Petula Clark

Her Greatest Hits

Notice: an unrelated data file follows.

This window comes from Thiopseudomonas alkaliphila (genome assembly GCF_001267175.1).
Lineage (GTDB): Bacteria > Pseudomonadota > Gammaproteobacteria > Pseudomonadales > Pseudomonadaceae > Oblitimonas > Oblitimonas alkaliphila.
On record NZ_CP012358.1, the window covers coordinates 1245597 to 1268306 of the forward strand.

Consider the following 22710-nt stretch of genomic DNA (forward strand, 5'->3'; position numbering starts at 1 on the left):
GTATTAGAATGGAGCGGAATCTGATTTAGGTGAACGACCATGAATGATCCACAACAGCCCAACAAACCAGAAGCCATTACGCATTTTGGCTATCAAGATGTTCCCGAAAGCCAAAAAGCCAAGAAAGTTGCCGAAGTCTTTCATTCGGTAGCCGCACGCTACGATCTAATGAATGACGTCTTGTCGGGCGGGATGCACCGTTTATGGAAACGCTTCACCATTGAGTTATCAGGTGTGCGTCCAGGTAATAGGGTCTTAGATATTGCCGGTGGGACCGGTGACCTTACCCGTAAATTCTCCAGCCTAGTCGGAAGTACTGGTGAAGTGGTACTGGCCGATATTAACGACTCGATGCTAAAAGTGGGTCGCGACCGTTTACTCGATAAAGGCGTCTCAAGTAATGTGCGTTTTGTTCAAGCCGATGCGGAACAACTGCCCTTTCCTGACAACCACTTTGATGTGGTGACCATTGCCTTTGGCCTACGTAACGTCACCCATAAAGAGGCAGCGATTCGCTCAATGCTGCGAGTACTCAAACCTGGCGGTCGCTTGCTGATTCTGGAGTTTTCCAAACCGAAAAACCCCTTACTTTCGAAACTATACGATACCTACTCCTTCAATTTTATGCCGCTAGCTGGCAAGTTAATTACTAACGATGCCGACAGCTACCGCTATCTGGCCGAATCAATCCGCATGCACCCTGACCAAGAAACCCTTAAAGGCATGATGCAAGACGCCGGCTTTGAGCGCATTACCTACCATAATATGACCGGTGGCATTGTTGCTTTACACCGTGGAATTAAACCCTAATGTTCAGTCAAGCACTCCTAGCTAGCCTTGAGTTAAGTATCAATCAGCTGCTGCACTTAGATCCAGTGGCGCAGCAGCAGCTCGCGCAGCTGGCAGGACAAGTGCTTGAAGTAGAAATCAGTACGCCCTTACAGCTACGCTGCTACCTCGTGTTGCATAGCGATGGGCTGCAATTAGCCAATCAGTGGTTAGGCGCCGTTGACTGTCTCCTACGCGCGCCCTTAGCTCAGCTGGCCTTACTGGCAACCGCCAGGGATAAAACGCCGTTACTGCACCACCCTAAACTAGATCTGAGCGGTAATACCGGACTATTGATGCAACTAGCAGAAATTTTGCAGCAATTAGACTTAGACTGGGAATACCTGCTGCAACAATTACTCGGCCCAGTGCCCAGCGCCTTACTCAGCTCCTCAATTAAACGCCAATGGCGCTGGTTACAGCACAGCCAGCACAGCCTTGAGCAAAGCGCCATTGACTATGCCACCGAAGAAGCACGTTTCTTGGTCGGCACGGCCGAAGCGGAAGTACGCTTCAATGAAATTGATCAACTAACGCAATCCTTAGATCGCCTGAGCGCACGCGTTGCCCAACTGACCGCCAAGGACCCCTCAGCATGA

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In his essay "The Search for Petula Clark" (published in High Fidelity, November 1967) Glenn Gould refers to this archetypal mainstream '60s vocalist as "pop music's most persuasive embodiment of the Gidget syndrome" (Gidget being a composite adolescent entity portrayed by various females in movies and television during the late '50s and early to mid-'60s). Gould's invocation occurs during a thoughtful if somewhat ruthless analysis that lines up Petula Clark's major hits of the mid-'60s in order to trace a pattern of compressed maturation and "emotional metamorphosis" beginning with "Downtown" and culminating (for him at that time) in the sobering imagery of "Who Am I?" Released in 1998, Snapper's Petula Clark: Her Greatest Hits places Gould's comments within a larger context by presenting no less than 40 titles in chronological sequence, beginning with the cutesy-pie niceties of "The Little Shoemaker" (1954), touching upon the mannered conventionality of several minor hits from the rest of the '50s, then easing into the next decade with the controlled wistfulness of "Sailor" (1961). Her ascent towards stardom in the U.S.A. is shown to have been gradual, and includes a made to order "Twist" cover of Lee Dorsey's "Ya Ya" (1962) and the lovely "Chariot (I Will Follow Him)" (1963), which is sung in French. The concisely arranged "Downtown" (1964), "I Know a Place" (which could be construed as its sequel), and the triumphant "My Love" (1965) are three glowing examples of this singer's remarkable collaborations with producer and songwriter Tony Hatch. Western civilization was profoundly affected by "Downtown." Later a weird apex of sleazeball marketing was attained when the bittersweet "A Sign of the Times" (1966) was retooled, as it were, at the behest of B.F. Goodrich as "The Radial Age" and used as the soundtrack on a television commercial for Radial 990 automobile tires, starring a dolled up babe in a metallic miniskirt who measured at least one hundred and twenty feet in length from her silver high heels to the tips of her flyaway flip hairdo. The remainder of Petula Clark's golden age is documented with the existentially charged "Who Am I?" (1966), then with the endearing "Don't Sleep in the Subway" and that veritable sunshine pop anthem "Color My World" (1967). Clark's '70s material was pleasant enough, and her protracted later career is a testament to this woman's strength and perseverance. Still and all, the original "Downtown" was her greatest achievement. It is utter and absolute perfection; a ritual of distilled innocence that may be heard again and again without ever losing its precise and peculiar potency. The song was revisited as a disco routine in 1976 but that cul-de-sac pales when compared with the chunky techno funk version (1988), which seems like a logical coda for this useful and entertaining anthology.

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